The statute of limitations is a statute that sets the maximum amount of time after an event that the plaintiff has to initiate legal proceedings. Simply put, the statute of limitations sets the time limit that the plaintiff has to sue the defendant. That being said, the case does not have to be resolved within the period specified by the statue.
The defendant can use the statute of limitations defense by raising it as an affirmative defense after the time has to file suit has passed. The defendant will do this in his or her answer to the lawsuit. The answer will often be followed with a motion for summary judgment or motion to dismiss, both based on the fact that the plaintiff didn’t file suit in time.
When does the Statute of Limitations Begin?
The statute of limitations usually begins on the day that the harmful event occurs. For example, if Billy rear-ended Kerry, the statute of limitations would start on the day the accident occurred.
The statute of limitations could also start on the day that the plaintiff discovers an injury she did not know about. This is known as the “discovery rule” and generally applies in medical malpractice claims and other types of actions where it is not obvious when the harm occurred.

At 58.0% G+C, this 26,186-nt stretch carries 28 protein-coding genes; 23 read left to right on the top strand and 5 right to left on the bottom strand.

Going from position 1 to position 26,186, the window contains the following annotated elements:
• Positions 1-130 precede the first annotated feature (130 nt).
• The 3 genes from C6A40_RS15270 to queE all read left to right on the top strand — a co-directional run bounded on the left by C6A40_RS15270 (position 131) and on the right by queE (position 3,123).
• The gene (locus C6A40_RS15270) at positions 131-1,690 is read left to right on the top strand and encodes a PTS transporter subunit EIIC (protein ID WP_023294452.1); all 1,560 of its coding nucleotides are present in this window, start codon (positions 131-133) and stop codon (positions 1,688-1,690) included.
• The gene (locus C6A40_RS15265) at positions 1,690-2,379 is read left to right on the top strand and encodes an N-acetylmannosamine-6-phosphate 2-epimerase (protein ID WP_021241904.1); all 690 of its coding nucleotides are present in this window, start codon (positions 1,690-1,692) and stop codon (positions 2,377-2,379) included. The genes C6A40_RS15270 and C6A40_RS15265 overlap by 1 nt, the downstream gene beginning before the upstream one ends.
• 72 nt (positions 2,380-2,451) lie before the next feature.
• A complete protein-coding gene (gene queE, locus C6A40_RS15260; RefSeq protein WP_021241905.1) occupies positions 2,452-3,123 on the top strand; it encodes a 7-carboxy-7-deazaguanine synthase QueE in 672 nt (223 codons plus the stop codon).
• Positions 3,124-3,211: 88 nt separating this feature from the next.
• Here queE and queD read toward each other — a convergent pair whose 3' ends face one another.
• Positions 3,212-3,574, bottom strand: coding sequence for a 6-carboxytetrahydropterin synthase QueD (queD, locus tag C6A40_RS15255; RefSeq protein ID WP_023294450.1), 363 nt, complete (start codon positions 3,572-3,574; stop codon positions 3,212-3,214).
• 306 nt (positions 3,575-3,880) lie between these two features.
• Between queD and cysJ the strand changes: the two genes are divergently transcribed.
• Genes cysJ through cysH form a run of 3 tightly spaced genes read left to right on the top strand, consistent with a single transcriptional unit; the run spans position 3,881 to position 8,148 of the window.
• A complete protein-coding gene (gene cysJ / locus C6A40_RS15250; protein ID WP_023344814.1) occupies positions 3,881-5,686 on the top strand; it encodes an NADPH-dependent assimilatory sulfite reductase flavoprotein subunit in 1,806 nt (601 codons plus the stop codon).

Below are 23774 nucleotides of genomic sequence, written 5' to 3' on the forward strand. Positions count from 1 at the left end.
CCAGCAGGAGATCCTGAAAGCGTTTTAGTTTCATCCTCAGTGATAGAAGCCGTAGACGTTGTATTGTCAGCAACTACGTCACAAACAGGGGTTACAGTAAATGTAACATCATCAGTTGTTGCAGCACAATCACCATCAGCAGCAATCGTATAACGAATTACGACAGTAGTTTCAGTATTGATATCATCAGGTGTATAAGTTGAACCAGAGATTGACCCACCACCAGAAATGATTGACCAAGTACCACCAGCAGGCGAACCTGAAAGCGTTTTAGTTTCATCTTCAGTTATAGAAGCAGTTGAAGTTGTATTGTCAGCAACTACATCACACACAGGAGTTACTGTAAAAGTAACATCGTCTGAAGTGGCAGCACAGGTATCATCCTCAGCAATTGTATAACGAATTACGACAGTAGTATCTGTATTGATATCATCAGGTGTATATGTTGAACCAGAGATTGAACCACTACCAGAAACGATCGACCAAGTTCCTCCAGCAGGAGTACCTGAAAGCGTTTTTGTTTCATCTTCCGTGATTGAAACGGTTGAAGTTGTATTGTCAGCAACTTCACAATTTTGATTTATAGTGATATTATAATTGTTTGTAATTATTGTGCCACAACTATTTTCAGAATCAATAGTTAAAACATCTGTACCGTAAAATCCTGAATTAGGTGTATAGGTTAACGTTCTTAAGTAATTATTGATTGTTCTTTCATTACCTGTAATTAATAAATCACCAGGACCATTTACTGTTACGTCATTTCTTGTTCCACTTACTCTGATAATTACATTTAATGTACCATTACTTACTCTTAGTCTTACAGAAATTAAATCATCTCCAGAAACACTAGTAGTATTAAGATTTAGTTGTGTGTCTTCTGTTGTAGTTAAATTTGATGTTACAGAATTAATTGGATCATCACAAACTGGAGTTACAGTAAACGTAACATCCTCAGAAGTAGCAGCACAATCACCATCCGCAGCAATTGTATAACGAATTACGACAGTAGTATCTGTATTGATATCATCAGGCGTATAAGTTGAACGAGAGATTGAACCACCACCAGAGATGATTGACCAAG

Why does the Statute of Limitations Exist?
There are several reasons behind the statute of limitations. First, if the plaintiff has a valid cause of action the plaintiff should pursue it as soon as possible.
Another purpose of the statute of limitations is to make sure that the plaintiff was actively seeking out a resolution to her claim. It would not be fair to allow a defendant to be on the hook for a negligent act if the negligent act occurred twenty years ago.
Lastly, the statute of limitations is in place to ensure that the plaintiff and the defendant do not lose evidence that relates to the cause of action.
What is Tolling?
Tolling is the suspending of the statute of limitations. For example, if the plaintiff is a minor at the time that the statute of limitations is paused until the plaintiff has the capacity to sue.
Why is it Important to Consult a Lawyer?
Mere ignorance of the existence of a cause of action does not toll the statute of limitations.
If you have questions about statute of limitations on a car accident or other type of personal injury, you should consult an experienced personal injury lawyer that practices in the state where the incident occurred. Statutes of limitation vary by state, so be careful.